Systems for Safe Living
When learning about the origins of many of the devices designed to enable aging in place, you often find that there’s a personal story involved. That’s certainly the case with Glenn Maxwell. “In 1991 my grandmother fell in her driveway,” he says. “She thought the mailman would be there shortly to help, but he was off that day, so she lay there for about seven hours before his substitute arrived. All she suffered was a little exposure and dehydration, but when we brought her home from the hospital the next day I literally built an alarm for her and told her that she absolutely had to use it.
“She lived at home for six more years, and she used the alarm button three times, but any one of those events would’ve meant the end of her independence if she hadn’t gotten help,” he says. “So yeah, this is personal for me.”
Personal Emergency Response Systems (PERS)
As founder and president of Alert Sentry—located in Lakeville, Mass.—Maxwell has leveraged three decades of experience in the security industry in developing the company’s line of medical alert devices, sold through dealers. The standard system consists of a main console to be centrally placed in the home and a personal help button for the user to wear. “The button can be a necklace or a wrist band,” he explains, “but I’ll be the first to tell you that the necklace is safer because the button can be reached with either hand.”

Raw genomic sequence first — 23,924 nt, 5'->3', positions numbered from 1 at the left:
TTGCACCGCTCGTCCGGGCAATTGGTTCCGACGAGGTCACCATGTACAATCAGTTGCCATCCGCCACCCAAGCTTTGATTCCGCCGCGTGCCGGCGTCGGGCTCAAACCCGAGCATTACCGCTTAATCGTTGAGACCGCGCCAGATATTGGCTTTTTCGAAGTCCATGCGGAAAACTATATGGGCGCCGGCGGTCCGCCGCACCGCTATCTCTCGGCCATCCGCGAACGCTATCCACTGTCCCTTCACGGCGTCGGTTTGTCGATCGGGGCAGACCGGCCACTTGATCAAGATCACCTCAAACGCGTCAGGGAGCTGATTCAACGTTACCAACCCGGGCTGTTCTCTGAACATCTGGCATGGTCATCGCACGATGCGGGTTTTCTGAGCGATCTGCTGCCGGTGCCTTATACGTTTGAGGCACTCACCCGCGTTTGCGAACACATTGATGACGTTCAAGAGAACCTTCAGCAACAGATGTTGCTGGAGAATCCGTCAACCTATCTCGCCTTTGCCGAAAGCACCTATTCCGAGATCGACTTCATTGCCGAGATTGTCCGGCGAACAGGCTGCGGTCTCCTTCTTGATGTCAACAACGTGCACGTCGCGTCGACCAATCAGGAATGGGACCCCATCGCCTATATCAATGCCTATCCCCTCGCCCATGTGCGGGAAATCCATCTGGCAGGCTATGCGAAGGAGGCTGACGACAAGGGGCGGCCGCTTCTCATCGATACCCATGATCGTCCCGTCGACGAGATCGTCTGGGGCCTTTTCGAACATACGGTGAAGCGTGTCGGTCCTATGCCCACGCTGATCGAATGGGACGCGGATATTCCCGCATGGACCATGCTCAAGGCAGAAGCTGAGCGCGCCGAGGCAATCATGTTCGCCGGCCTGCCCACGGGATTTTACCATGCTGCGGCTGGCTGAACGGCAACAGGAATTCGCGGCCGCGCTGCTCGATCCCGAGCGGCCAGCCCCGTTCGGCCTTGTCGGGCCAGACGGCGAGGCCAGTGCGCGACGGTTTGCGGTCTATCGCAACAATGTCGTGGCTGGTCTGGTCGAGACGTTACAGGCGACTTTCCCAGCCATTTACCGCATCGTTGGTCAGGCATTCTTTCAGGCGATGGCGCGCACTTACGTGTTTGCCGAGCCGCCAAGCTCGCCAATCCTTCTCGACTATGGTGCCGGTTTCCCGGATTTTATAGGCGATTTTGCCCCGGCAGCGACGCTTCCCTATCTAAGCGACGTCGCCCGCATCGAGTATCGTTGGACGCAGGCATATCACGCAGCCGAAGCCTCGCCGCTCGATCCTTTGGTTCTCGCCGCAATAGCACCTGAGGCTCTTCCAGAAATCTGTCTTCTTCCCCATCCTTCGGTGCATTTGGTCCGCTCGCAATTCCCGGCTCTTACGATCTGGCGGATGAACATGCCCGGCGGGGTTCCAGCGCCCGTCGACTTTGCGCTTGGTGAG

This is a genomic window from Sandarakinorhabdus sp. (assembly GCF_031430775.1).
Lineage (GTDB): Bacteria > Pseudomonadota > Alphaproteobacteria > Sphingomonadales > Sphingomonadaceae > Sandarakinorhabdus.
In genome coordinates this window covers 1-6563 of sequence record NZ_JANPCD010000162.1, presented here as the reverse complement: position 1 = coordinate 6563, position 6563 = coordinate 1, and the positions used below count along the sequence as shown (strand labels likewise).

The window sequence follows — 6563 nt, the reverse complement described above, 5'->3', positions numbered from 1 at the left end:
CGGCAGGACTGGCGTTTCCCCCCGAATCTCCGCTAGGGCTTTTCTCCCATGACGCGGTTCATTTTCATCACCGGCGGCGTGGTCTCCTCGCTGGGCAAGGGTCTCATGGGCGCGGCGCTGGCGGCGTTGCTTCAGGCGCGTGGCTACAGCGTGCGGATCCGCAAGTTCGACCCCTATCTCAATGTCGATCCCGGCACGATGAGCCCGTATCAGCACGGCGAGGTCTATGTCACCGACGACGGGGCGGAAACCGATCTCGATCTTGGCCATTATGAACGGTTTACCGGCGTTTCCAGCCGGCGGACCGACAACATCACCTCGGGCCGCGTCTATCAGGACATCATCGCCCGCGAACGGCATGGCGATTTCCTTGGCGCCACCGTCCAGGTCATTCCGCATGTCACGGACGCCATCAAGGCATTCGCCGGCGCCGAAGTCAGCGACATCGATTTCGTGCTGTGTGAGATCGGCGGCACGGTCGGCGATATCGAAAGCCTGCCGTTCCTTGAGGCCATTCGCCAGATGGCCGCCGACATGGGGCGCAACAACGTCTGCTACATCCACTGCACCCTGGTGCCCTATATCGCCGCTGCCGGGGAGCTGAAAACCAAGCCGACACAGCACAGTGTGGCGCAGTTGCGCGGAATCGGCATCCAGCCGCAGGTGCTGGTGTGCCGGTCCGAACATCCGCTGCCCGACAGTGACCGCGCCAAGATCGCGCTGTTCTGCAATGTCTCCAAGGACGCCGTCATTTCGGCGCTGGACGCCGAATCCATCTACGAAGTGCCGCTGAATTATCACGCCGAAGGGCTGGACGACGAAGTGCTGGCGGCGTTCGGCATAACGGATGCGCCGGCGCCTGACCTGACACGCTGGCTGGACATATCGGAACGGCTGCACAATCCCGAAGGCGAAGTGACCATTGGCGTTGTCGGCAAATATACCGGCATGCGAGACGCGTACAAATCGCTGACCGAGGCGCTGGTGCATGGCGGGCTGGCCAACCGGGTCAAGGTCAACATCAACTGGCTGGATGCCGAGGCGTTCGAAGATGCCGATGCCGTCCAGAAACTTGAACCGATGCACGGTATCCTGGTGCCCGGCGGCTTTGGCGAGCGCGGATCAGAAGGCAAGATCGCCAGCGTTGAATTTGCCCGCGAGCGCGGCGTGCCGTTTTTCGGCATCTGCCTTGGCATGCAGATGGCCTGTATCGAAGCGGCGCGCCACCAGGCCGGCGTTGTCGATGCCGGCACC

Once the button is pressed the user communicates directly with a trained Alert Sentry operator via the main console. The button still activates the console if the person is beyond speaking range, and help will be sent even if contact isn’t made. Communication can be further enabled with the use of the enhanced system, which allows the user to speak with an operator directly through the pendant. “We also have a belt clip for that model, or a strap to attach it to a walker or wheelchair,” Maxwell says. “You can even answer your phone through the enhanced pendant. It’s really great for active people.”
Some people can be too active, however, and that’s where the Direct Link Care Watch comes in. “We have a standard PERS device that consists of a home base unit and a pendant, and it can be matched with a landline, cell or Internet-based phone system,” according to Kiki Schockling, director of marketing at Cincinnati-based Direct Link, which sells its products through a network of dealers. “Then we have the Care Watch, which provides greater range and is GPS equipped so that help can be obtained while you’re out mowing the grass, for instance. It can also be programmed to alert our Care Center should the user range beyond a programmed perimeter, for those who tend to wander.”
Direct Link also offers a line of both wired and wireless vital sign monitoring devices, such as a weight scale and blood pressure, blood glucose and pulse oximeter monitors. “If a reading is abnormal or exceeds a set threshold, our Care Center operators will call to make sure that everything’s okay,” Schockling explains. “They can also call a designated caregiver based on instructions given when the account is established.”
The company also offers an automated medication dispenser that can be preloaded and set to sound an alarm when it’s time for particular medicines to be taken. Not only does this keep the patient on schedule, it also prevents him or her from taking medications at the wrong time with a handy lockout feature that opens at the prescribed hour. And if the medications are not taken, the Care Center is automatically notified.